Barry Jackson

Dwyane Wade as a Heat owner? He’s interested

Wade on being named an NBA All-Star: “I’m going to enjoy everything”

Miami Heat guard Dwyane Wade talks to the media after their 118-102 lost to the Oklahoma City Thunder at AmericanAirlines Arena on Friday, February 1, 2019 in Miami.
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Miami Heat guard Dwyane Wade talks to the media after their 118-102 lost to the Oklahoma City Thunder at AmericanAirlines Arena on Friday, February 1, 2019 in Miami.

Could Dwyane Wade follow Derek Jeter as a Hall of Fame player involved in South Florida sports ownership?

Wade raised that possibility on Wednesday evening when he said he would have interest in Heat ownership at some point after his playing career ends later this spring.

The topic came up when Wade was asked by journalist Landon Buford about previous reports that he would have interest in being part of ownership if Seattle gets an NBA team.

“I love Seattle,” Wade answered. “It’s great, Unfortunately it’s not a part of the NBA. When a question was asked what franchise you want to see back, Seattle was one for me. And we talking about who I want to be ownership of, Miami has first dibs and then I go from there.

“Obviously, this organization is the first one I would love to talk about that when the time is right. I live on the West Coast as well. I would definitely love Seattle to come back and be a part of the NBA because it’s a great sports town. That kind of got a little twisted [about Seattle].”

Heat owner Micky Arison has shown no interest in selling the team, so the notion of Wade putting together a group to buy the team seems improbable.

But Arison, who has several minority partners, hypothetically could sell a small share of the team to Wade.

The other interesting dynamic would be whether Wade, as a Heat minority owner, could emerge as a potential component in a revamped front office in a post Pat Riley era.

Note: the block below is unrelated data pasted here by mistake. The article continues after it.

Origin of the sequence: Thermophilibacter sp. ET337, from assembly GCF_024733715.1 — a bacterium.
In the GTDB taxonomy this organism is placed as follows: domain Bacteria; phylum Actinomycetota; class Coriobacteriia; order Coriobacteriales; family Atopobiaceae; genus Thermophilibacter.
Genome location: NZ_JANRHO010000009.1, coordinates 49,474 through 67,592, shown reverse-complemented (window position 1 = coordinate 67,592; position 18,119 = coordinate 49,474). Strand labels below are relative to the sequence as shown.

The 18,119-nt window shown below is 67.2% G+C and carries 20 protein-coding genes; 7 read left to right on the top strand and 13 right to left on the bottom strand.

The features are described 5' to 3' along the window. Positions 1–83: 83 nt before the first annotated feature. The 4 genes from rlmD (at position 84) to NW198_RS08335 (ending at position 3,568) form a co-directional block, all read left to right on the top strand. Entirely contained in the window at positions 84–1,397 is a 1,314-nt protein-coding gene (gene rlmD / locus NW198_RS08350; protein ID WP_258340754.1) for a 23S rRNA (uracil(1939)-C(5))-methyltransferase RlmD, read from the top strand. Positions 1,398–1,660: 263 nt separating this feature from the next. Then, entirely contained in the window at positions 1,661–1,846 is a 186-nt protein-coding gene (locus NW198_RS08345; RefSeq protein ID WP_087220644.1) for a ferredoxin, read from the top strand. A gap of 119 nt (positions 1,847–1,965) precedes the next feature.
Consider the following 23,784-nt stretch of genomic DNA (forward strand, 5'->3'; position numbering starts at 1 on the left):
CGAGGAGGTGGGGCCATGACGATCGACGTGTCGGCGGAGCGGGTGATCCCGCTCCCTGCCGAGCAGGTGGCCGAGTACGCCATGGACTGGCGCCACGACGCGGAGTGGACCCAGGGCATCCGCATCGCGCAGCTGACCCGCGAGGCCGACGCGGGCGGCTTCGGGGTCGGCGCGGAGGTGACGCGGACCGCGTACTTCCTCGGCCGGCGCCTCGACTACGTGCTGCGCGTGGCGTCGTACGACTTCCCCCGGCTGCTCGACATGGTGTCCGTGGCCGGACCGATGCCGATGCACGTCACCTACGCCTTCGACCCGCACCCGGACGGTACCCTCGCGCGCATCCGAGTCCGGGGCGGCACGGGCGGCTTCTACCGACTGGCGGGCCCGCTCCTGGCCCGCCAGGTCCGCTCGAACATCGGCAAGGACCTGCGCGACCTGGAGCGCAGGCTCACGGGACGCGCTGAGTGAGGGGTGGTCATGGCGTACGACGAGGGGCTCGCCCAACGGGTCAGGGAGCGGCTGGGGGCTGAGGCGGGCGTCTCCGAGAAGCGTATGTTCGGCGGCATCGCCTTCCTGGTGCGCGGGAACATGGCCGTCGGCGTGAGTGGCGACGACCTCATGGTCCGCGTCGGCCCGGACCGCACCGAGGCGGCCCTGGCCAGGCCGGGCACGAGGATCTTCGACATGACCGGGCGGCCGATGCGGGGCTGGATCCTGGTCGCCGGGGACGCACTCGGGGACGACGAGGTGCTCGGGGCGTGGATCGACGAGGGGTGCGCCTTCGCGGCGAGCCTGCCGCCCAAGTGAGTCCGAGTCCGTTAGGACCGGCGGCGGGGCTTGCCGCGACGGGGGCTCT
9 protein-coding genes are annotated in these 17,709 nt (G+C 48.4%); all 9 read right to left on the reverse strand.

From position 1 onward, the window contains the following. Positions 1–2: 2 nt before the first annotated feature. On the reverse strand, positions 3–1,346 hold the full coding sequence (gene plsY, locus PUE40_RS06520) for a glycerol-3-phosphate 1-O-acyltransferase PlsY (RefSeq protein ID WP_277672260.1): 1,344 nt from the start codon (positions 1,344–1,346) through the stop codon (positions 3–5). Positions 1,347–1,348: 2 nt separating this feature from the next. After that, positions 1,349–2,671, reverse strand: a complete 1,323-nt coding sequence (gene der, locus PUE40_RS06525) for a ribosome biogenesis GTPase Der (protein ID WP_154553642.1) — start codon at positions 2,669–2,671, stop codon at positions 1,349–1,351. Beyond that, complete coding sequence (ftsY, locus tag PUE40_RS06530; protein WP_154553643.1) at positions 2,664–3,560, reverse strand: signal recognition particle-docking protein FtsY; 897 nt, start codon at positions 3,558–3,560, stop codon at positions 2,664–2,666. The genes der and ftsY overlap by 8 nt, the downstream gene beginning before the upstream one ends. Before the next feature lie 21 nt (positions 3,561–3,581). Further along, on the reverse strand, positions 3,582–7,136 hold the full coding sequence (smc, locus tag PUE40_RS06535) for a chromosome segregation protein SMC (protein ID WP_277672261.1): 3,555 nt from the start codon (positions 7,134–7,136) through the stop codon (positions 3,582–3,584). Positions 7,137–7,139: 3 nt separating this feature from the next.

Riley, 73, has given no indication that he plans to retire anytime soon.

But all of that is speculative.

Wade also spoke Wednesday night about how meaningful Dallas has been in his career. It’s the site where he won his first NBA title in 2006 and then was MVP of the 2010 All-Star Game. He also played 2011 Finals games in Dallas.

At the request of Heat Spanish radio announcer Jose Paneda, Wade – before the game on Wednesday – re-enacted the final play of the Heat’s series-clinching Game 6 win of the 2006 NBA Finals, where he lofted the ball high in the air as the buzzer sounded.

“They asked me to re-enact it, so I re-enacted it a little bit,” Wade said. “This is my last time here as an active athlete, and I remember. You cannot not remember the journey that it took. I remember so much, even the hotels that we stayed in, the walk into this arena, even standing here right here. In one of the videos, I was here, very drunk, champagne. This is where we were celebrating.

“Dallas is a part of my story that doesn’t get talked about a lot. We talk about cities, Chicago, Milwaukee, Miami obviously. Dallas is a big part of that. Obviously, the championship. My lone MVP as an All Star. When I lost in the Finals here, it changed my career, it changed my mindset of how I approached the rest of my career.

“After that is when I sat down with Bron [LeBron James] and took a step back. To me, it wasn’t about the individual part of it anymore. It was about team success. I had to take a step back after losing those Finals. If we don’t lose those Finals, we’re still going and me and LeBron are still fighting it out to see who’s the best. I took a step back at that point, let him take over. I changed my mindset after losing because that’s not why we came together.”

Wade and Dallas forward Dirk Nowitzki, who also is retiring after this season, will play in Sunday’s All-Star Game in Charlotte.

“You appreciate having someone like that as a part of your journey,” Wade said of Nowitzki. “He pushes you. We both kind of push each other..... We’re an important part of each other’s stories.”

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